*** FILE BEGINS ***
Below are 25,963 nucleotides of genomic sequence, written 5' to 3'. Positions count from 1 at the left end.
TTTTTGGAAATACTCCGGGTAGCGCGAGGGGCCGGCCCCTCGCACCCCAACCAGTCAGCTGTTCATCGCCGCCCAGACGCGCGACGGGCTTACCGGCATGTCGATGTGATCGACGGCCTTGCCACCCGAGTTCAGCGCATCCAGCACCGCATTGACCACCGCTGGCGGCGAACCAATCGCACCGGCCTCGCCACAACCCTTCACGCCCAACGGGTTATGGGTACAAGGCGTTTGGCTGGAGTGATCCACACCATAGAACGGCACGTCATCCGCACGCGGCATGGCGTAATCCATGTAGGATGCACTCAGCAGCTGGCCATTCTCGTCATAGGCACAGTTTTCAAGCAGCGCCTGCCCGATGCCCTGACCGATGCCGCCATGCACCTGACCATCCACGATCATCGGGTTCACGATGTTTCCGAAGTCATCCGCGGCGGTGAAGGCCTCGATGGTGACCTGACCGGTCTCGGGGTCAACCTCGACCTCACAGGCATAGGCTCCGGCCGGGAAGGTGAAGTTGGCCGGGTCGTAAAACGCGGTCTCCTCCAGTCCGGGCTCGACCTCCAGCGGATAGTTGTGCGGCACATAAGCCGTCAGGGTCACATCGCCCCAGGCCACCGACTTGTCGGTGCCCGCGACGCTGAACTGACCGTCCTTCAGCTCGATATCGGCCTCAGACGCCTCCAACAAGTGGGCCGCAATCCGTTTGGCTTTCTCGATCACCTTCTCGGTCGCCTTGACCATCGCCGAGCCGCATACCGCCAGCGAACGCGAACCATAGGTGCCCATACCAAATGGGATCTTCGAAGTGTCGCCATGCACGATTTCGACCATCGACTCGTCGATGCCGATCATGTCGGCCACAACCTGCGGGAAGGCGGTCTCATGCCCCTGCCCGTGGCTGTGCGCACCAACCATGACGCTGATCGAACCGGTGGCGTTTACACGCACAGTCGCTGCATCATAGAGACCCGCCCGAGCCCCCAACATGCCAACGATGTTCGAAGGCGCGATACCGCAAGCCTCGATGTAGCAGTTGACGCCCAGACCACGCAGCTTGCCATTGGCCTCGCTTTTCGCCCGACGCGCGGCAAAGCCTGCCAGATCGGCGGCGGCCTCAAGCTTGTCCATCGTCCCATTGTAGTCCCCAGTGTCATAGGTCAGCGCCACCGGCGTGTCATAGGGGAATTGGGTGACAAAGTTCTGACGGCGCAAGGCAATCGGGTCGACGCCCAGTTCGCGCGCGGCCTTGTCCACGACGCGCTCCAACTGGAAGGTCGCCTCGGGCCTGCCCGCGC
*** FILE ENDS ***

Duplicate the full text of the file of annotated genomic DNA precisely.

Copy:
Below are 25,963 nucleotides of genomic sequence, written 5' to 3'. Positions count from 1 at the left end.
TTTTTGGAAATACTCCGGGTAGCGCGAGGGGCCGGCCCCTCGCACCCCAACCAGTCAGCTGTTCATCGCCGCCCAGACGCGCGACGGGCTTACCGGCATGTCGATGTGATCGACGGCCTTGCCACCCGAGTTCAGCGCATCCAGCACCGCATTGACCACCGCTGGCGGCGAACCAATCGCACCGGCCTCGCCACAACCCTTCACGCCCAACGGGTTATGGGTACAAGGCGTTTGGCTGGAGTGATCCACACCATAGAACGGCACGTCATCCGCACGCGGCATGGCGTAATCCATGTAGGATGCACTCAGCAGCTGGCCATTCTCGTCATAGGCACAGTTTTCAAGCAGCGCCTGCCCGATGCCCTGACCGATGCCGCCATGCACCTGACCATCCACGATCATCGGGTTCACGATGTTTCCGAAGTCATCCGCGGCGGTGAAGGCCTCGATGGTGACCTGACCGGTCTCGGGGTCAACCTCGACCTCACAGGCATAGGCTCCGGCCGGGAAGGTGAAGTTGGCCGGGTCGTAAAACGCGGTCTCCTCCAGTCCGGGCTCGACCTCCAGCGGATAGTTGTGCGGCACATAAGCCGTCAGGGTCACATCGCCCCAGGCCACCGACTTGTCGGTGCCCGCGACGCTGAACTGACCGTCCTTCAGCTCGATATCGGCCTCAGACGCCTCCAACAAGTGGGCCGCAATCCGTTTGGCTTTCTCGATCACCTTCTCGGTCGCCTTGACCATCGCCGAGCCGCATACCGCCAGCGAACGCGAACCATAGGTGCCCATACCAAATGGGATCTTCGAAGTGTCGCCATGCACGATTTCGACCATCGACTCGTCGATGCCGATCATGTCGGCCACAACCTGCGGGAAGGCGGTCTCATGCCCCTGCCCGTGGCTGTGCGCACCAACCATGACGCTGATCGAACCGGTGGCGTTTACACGCACAGTCGCTGCATCATAGAGACCCGCCCGAGCCCCCAACATGCCAACGATGTTCGAAGGCGCGATACCGCAAGCCTCGATGTAGCAGTTGACGCCCAGACCACGCAGCTTGCCATTGGCCTCGCTTTTCGCCCGACGCGCGGCAAAGCCTGCCAGATCGGCGGCGGCCTCAAGCTTGTCCATCGTCCCATTGTAGTCCCCAGTGTCATAGGTCAGCGCCACCGGCGTGTCATAGGGGAATTGGGTGACAAAGTTCTGACGGCGCAAGGCAATCGGGTCGACGCCCAGTTCGCGCGCGGCCTTGTCCACGACGCGCTCCAACTGGAAGGTCGCCTCGGGCCTGCCCGCGC